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Venezuela launches Caribbean oil alliance

Venezuela launches Caribbean oil alliance Petrocaribe

Oil accord supported by Chavez
Manning wants to analyse proposal

PUERTO LA CRUZ, Venezuela: Cuban leader Fidel Castro, Venezuelan leader Hugo Chavez and top officials from 14 other Caribbean countries met for talks yesterday on a Venezuelan plan to sell fuel more cheaply to the region as world oil prices remained near record highs.

Most of the delegations were expected to sign an accord to set up a cooperative programme for Venezuela to distribute fuel across the region on preferential terms.

"Today I propose to the Caribbean that we form an energy alliance," Chavez told the visiting leaders, saying the oil plan would be a new force for integration.

Trinidad and Tobago Prime Minister Patrick Manning said his country also was willing, in principle, to share its oil but would like to analyse Chavez’s proposal in greater detail because it could put his country at a competitive disadvantage.

Castro called the plan an important step toward greater solidarity, "the only method of survival for our countries" as oil prices continue to rise.

The initiative, called Petrocaribe, would extend and improve special financing arrangements under past oil deals and use an expanded fleet of Venezuelan tankers to deliver fuel directly to bypass costly intermediaries, Chavez said.

He said the Venezuelan state oil company had created a new affiliate called PDV Caribe to coordinate the project and that Venezuela would be willing to accept goods such as bananas or sugar for a portion of payments. He said Venezuela also was prepared to help build new oil depots in the islands to help.

The initiative could help small Caribbean countries save a projected US$6 a barrel on fuel, Venezuelan foreign minister Ali Rodriguez said. Both Castro and Chavez criticised wasteful use of energy by wealthy countries like the United States, saying unbridled capitalism is leading the world toward an energy crisis and an environmental disaster.

"Will the species be able to survive what is being done to the environment?" Castro said. "The crisis is much more serious and much deeper than people imagine."

Chavez joked that the 78-year-old Cuban leader, whom he has called his "older brother," appears much younger. "Fidel is about to turn 51," Chavez said.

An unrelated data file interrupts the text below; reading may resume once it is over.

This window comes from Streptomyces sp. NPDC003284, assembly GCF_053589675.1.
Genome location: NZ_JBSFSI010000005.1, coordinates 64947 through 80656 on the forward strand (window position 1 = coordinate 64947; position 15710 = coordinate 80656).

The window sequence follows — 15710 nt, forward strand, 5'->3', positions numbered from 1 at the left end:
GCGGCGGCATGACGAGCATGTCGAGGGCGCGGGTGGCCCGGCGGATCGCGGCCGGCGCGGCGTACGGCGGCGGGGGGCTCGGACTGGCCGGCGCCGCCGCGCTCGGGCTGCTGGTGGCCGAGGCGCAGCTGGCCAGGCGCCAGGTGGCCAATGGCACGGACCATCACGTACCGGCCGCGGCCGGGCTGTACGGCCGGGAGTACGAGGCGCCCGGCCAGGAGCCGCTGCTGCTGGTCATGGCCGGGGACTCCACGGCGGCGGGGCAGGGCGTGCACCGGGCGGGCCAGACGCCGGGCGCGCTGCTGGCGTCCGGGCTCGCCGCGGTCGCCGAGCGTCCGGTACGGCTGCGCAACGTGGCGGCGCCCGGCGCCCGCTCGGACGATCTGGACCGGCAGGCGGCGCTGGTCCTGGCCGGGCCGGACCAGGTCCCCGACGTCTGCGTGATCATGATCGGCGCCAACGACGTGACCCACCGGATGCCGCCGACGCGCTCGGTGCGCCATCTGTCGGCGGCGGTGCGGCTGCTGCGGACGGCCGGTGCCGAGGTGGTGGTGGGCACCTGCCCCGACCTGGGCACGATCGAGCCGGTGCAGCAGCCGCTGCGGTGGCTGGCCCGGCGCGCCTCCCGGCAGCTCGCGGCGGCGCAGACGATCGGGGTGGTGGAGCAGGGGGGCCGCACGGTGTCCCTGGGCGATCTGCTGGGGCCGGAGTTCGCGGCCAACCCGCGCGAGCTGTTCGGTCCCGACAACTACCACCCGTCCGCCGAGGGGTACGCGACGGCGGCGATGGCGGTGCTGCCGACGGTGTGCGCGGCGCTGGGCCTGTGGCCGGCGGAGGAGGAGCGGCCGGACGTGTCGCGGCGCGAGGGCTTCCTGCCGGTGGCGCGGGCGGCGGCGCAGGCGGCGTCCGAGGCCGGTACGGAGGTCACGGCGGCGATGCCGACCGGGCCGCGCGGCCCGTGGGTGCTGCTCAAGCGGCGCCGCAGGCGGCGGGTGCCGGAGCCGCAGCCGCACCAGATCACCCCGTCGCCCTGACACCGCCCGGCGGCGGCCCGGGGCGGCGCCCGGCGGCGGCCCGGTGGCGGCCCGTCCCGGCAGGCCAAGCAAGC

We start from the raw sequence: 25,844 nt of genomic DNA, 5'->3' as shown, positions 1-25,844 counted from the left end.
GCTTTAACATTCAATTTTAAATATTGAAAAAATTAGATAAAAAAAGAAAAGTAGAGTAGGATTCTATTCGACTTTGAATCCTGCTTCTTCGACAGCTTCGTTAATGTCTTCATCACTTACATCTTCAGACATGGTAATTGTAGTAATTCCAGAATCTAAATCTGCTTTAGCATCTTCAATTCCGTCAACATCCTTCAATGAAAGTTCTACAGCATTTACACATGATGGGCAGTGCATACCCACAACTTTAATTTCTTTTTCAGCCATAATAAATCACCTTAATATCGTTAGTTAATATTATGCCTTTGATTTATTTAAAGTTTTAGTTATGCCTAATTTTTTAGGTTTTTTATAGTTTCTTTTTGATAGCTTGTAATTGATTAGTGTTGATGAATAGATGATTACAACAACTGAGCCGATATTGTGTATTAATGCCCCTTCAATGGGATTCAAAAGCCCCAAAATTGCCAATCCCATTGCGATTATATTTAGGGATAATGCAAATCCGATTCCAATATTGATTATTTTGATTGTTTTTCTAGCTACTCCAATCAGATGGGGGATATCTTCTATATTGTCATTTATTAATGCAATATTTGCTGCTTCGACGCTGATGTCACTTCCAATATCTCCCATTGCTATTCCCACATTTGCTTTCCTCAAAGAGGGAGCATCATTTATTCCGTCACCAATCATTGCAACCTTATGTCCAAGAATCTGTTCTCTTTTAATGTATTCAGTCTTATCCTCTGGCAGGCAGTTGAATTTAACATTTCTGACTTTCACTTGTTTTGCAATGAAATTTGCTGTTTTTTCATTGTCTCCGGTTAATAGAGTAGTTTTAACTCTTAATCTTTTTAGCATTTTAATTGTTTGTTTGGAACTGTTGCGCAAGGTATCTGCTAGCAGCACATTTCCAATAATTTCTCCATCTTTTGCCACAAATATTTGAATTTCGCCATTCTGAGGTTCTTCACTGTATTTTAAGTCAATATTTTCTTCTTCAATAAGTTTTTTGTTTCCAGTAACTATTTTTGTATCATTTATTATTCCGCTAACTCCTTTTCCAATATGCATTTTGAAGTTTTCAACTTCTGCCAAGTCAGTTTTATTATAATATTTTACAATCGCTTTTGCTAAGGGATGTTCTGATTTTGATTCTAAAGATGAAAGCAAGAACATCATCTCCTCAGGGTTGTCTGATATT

Castro, wearing a suit and tie, responded by saying "there are countries in Africa where" average life expectancy "is 38 years old."

Cuba’s domestic news agency AIN said it was Castro’s eighth visit to Venezuela since his revolutionary triumph in 1959.

Castro said he had decided to attend at the last minute after initially saying he didn’t plan to come. For that reason "this may be the only visit in which there was no plot against me," Castro said, citing assassination plots thwarted during past summits.

Security was tight near the resort in the coastal city of Puerto La Cruz, with troops stopping cars. Delegations from 16 countries attended, including the leaders of Jamaica, the Dominican Republic, Grenada, Dominica, and St Vincent and the Grenadines. The meeting came as crude prices fell on the New York Mercantile Exchange (NYMEX), but the benchmark NYMEX crude contract for August delivery was still well above US$57 per barrel.

Chavez’s opponents accuse him of using "oil diplomacy" to pursue his political aims and line up allies for his frequent clashes with the US government. He has defended the Petrocaribe plan as a way to help both Venezuela and the region while moving toward a more cooperative international economy.

He is firmly opposed to the US-proposed Free Trade Area of the Americas, and has instead sought to build support for his own brainchild, the Bolivarian alternative trade pact, named after independence hero Simon Bolivar.

Chavez said Venezuela will help start a new multimillion dollar fund for "economic and social development" in the Caribbean. He invited other countries to contribute but gave few details.

Venezuela, the world’s number five oil exporter, already has special deals to provide oil on preferential terms to a number of Caribbean countries, as well as nations from Uruguay to China. Two months ago, Venezuela opened a new office in Havana for the state oil company Petroleos de Venezuela SA, and announced it had upped sales to Cuba to 90,000 barrels a day. In turn, Castro’s government has sent thousands of Cuban doctors to Venezuela, where they work in poor neighbourhoods treating patients for free.

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Venezuela launches Caribbean oil alliance
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